3D-MRSI Signal: The most straightforward application of compressed sensing to hyperpolarized 3D-MRSI would be to undersample in k_{x }and k_{y}. For example, to achieve 16×8 spatial resolution in the time of 8×8 phase encodes, i.e. a speedup factor of 2, one could simply collect 8×8 of the phase encodes in a conventional 16×8 scan (K=64, N=128). However, our wavelet simulations, along the lines of Candes' simulations, have shown that such a small N leads to a relatively large M and thus does not provide enough sparsity to exploit. A better strategy would be to attempt undersampling in the k_{f }and k_{x }dimensions, considering that typical hyperpolarized spectra are inherently sparse and N. As shown in the wavelet simulations of
Implementation of k_{f}-k_{x }incoherent sampling: The key to implementing a k-space trajectory that randomly undersamples in k_{f}-k_{x}, lies in the random sampling of k_{f}=t using blips.
Experimental
Pulse Sequence and Hardware: Source code derived from C. H. Cunningham, A. P. Chen, M. J. Albers, J. Kurhanewicz, R. E. Hurd, Y. Yen, J. M. Pauly, S. J. Nelson, D. B. Vigneron, “Double spin-echo sequence for rapid spectroscopic imaging of hyperpolarized ^{13}C,” J. Magn. Reson. 187 (2007) 357-362, which is incorporated by reference for all purposes, originally a free induction decay (FID) MRSI sequence, was modified to incorporate triangular gradient blips designed in MATLAB™ (Mathworks Inc., Natick, Mass.). In an attempt to minimize eddy current effects, the blips were made 0.8 ms, relatively wide considering the distance between adjacent flat flyback portions was 1.16 ms. The amplitude of the blips was calculated by the source code, so that each blip's area equaled the area in a phase encode increment. A variable flip angle (VFA) scheme, as described in L. Zhao, R. Mulkern, C. Tseng, D. Williamson, S. Patz, R. Kraft, R. L. Walsworth, F. A. Jolesz, M. S. Albert, “Gradient-echo imaging considerations for hyperpolarized 129Xe MR,” J. Magn. Reson. Series B 113 (1996) 179-183, which is incorporated by reference for all purposes, i.e. increasing flip angle over time to compensate for the loss in hyperpolarized signal, was used in the in-vivo experiments. The actual n^{th }flip angle θ[n] precalculated by the source code for a given acquisition of N flips was as follows:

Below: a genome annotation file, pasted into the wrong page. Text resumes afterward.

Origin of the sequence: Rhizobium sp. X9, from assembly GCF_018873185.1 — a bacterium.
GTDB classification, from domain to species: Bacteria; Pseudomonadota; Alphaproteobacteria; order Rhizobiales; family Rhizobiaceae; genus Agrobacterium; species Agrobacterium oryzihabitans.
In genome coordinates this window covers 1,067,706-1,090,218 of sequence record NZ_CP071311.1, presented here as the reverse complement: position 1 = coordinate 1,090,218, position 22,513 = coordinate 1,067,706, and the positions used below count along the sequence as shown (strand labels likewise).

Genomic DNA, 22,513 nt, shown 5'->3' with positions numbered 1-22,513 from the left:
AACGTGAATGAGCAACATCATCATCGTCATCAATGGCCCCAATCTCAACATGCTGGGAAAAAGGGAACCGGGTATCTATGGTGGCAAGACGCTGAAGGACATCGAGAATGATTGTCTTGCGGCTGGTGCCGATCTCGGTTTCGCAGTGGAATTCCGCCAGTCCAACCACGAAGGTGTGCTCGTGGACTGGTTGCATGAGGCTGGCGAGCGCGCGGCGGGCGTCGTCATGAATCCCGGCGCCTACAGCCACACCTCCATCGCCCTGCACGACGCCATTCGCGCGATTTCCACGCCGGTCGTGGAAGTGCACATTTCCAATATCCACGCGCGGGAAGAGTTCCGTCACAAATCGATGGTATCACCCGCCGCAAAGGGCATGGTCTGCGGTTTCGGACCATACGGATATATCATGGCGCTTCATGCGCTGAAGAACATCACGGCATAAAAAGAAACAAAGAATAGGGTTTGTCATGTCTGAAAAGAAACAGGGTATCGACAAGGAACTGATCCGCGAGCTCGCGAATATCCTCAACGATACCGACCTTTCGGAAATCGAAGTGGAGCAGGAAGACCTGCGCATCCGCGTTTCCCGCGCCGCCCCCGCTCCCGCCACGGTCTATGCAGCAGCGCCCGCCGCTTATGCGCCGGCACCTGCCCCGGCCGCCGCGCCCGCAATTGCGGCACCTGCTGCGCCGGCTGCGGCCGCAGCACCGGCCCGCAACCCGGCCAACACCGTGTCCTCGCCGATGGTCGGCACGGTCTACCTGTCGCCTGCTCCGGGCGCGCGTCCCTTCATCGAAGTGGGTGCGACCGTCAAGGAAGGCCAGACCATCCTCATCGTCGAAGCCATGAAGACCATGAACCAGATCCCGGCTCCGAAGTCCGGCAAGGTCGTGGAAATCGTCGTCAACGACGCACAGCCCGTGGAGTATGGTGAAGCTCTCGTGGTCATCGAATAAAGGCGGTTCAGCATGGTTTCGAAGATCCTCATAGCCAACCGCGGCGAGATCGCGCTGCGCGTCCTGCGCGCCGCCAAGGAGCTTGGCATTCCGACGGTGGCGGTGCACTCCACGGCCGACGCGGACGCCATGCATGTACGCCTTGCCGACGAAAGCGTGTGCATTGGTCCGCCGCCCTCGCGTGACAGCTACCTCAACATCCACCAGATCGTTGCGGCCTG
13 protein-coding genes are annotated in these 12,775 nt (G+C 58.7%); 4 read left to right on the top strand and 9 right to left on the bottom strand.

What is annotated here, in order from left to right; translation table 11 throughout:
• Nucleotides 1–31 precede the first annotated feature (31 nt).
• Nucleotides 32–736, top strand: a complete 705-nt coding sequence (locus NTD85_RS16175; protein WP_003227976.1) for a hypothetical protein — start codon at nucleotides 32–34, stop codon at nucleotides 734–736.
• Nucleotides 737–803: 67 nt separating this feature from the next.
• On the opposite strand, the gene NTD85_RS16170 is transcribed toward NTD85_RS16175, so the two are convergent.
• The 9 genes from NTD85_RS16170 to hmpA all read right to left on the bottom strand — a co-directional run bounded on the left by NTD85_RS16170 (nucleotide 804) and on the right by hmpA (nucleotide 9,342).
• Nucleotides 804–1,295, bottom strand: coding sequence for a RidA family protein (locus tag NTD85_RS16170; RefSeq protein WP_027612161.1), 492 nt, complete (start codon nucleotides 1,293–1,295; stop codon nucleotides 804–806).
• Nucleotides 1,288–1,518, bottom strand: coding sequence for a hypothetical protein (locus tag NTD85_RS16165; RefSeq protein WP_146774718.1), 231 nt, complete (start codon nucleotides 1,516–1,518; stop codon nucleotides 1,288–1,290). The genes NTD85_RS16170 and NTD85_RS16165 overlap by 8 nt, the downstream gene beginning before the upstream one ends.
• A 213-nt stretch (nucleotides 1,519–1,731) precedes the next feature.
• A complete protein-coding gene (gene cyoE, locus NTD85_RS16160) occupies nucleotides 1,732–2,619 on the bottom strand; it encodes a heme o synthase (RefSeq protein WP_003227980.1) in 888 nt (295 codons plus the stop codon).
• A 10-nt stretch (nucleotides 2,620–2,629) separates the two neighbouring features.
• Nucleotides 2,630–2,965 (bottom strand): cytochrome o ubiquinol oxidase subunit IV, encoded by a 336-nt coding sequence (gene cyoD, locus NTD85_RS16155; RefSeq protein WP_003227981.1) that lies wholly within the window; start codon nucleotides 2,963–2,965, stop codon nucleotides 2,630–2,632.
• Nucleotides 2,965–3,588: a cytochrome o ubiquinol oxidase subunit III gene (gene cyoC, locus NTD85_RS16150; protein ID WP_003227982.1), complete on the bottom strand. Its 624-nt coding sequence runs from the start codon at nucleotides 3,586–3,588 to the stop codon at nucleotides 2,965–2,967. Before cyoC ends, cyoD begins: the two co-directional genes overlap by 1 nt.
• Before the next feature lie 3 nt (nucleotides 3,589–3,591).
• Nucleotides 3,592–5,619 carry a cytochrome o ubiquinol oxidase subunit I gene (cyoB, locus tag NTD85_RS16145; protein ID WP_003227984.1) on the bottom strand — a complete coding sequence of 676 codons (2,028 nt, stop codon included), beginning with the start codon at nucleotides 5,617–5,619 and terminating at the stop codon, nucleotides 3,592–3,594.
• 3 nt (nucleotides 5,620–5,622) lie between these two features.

For example, in one embodiment with N=8×8=64 readouts, θ[64]=90°, θ[63]=arctan(sin(90°))=45°, θ[62]=arctan(sin(45°))=35.3°, . . . θ[1]=7.2°. Calibration of the pulse angles was performed on the day of each study using a prescan of a corn oil phantom.
In addition, reordering of phase encodes to collect data near the k-space origin first was also employed. For all experiments, T2-weighted images were acquired with a fast spin-echo sequence, after which MRSI data, phase encode localized in x/y with flyback readout in the S/I direction z, were collected. All experiments were performed on a General Electric EXCITE 3T (Waukesha, Wis.) clinical scanner equipped with 40 mT/m, 150 mT/m/ms gradients and a broadband RF amplifier. Custom built, dual-tuned ^{1}H/^{13}C transmit/receive coils were used for all phantom and animal experiments.
Reconstruction: For acquisitions without blipped gradients, the reconstruction procedure, carried out with custom MRSI software, was as follows: 1) sample the raw flyback data to obtain a 4D matrix of k-space data, 2) apodize each FID and apply a linear phase correction to the spectral samples as described in C. H. Cunningham, D. B. Vigneron, A. P. Chen, D. Xu, S. J. Nelson, R. E. Hurd, D. A. Kelley, J. M. Pauly, “Design of flyback echo-planar readout gradients for magnetic resonance spectroscopic imaging,” Magn. Reson. Med. 54 (2005) 1286 1289, which is incorporated herein by reference for all purposes, to account for the tilted k-space trajectory characteristic of a flyback readout, and 3) perform a 4D Fourier transform with zero-padding of the spectra. For blipped acquisitions, the processing pipeline, specifically the first step, was modified in that the flyback sampling was performed in MATLAB and the k-space points missed by the blipped trajectory were iteratively filled in using a non-linear conjugate gradient implementation of a variant of Eq. (2).